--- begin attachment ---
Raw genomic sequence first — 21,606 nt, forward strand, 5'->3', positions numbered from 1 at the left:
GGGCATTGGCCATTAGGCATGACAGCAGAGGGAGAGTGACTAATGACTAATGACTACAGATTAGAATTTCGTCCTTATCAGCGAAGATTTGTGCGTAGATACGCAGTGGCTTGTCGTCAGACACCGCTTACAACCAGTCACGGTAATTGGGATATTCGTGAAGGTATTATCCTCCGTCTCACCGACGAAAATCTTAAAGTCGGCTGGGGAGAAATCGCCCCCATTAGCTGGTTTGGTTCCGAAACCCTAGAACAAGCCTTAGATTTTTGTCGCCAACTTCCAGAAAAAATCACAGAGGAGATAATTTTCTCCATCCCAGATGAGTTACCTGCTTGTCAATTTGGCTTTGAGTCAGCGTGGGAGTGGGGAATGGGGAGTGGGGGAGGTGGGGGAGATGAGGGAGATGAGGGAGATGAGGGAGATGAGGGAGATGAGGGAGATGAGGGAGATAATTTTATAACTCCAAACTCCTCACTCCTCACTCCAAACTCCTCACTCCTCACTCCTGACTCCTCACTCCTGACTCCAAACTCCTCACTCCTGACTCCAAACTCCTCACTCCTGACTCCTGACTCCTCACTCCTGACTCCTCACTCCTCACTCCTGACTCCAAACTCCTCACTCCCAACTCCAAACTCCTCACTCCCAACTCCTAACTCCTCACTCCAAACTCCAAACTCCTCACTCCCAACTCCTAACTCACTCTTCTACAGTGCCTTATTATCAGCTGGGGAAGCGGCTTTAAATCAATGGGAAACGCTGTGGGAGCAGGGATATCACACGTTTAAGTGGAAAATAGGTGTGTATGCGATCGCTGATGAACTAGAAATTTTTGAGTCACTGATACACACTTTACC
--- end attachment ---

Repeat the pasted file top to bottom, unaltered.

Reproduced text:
Raw genomic sequence first — 21,606 nt, forward strand, 5'->3', positions numbered from 1 at the left:
GGGCATTGGCCATTAGGCATGACAGCAGAGGGAGAGTGACTAATGACTAATGACTACAGATTAGAATTTCGTCCTTATCAGCGAAGATTTGTGCGTAGATACGCAGTGGCTTGTCGTCAGACACCGCTTACAACCAGTCACGGTAATTGGGATATTCGTGAAGGTATTATCCTCCGTCTCACCGACGAAAATCTTAAAGTCGGCTGGGGAGAAATCGCCCCCATTAGCTGGTTTGGTTCCGAAACCCTAGAACAAGCCTTAGATTTTTGTCGCCAACTTCCAGAAAAAATCACAGAGGAGATAATTTTCTCCATCCCAGATGAGTTACCTGCTTGTCAATTTGGCTTTGAGTCAGCGTGGGAGTGGGGAATGGGGAGTGGGGGAGGTGGGGGAGATGAGGGAGATGAGGGAGATGAGGGAGATGAGGGAGATGAGGGAGATGAGGGAGATAATTTTATAACTCCAAACTCCTCACTCCTCACTCCAAACTCCTCACTCCTCACTCCTGACTCCTCACTCCTGACTCCAAACTCCTCACTCCTGACTCCAAACTCCTCACTCCTGACTCCTGACTCCTCACTCCTGACTCCTCACTCCTCACTCCTGACTCCAAACTCCTCACTCCCAACTCCAAACTCCTCACTCCCAACTCCTAACTCCTCACTCCAAACTCCAAACTCCTCACTCCCAACTCCTAACTCACTCTTCTACAGTGCCTTATTATCAGCTGGGGAAGCGGCTTTAAATCAATGGGAAACGCTGTGGGAGCAGGGATATCACACGTTTAAGTGGAAAATAGGTGTGTATGCGATCGCTGATGAACTAGAAATTTTTGAGTCACTGATACACACTTTACC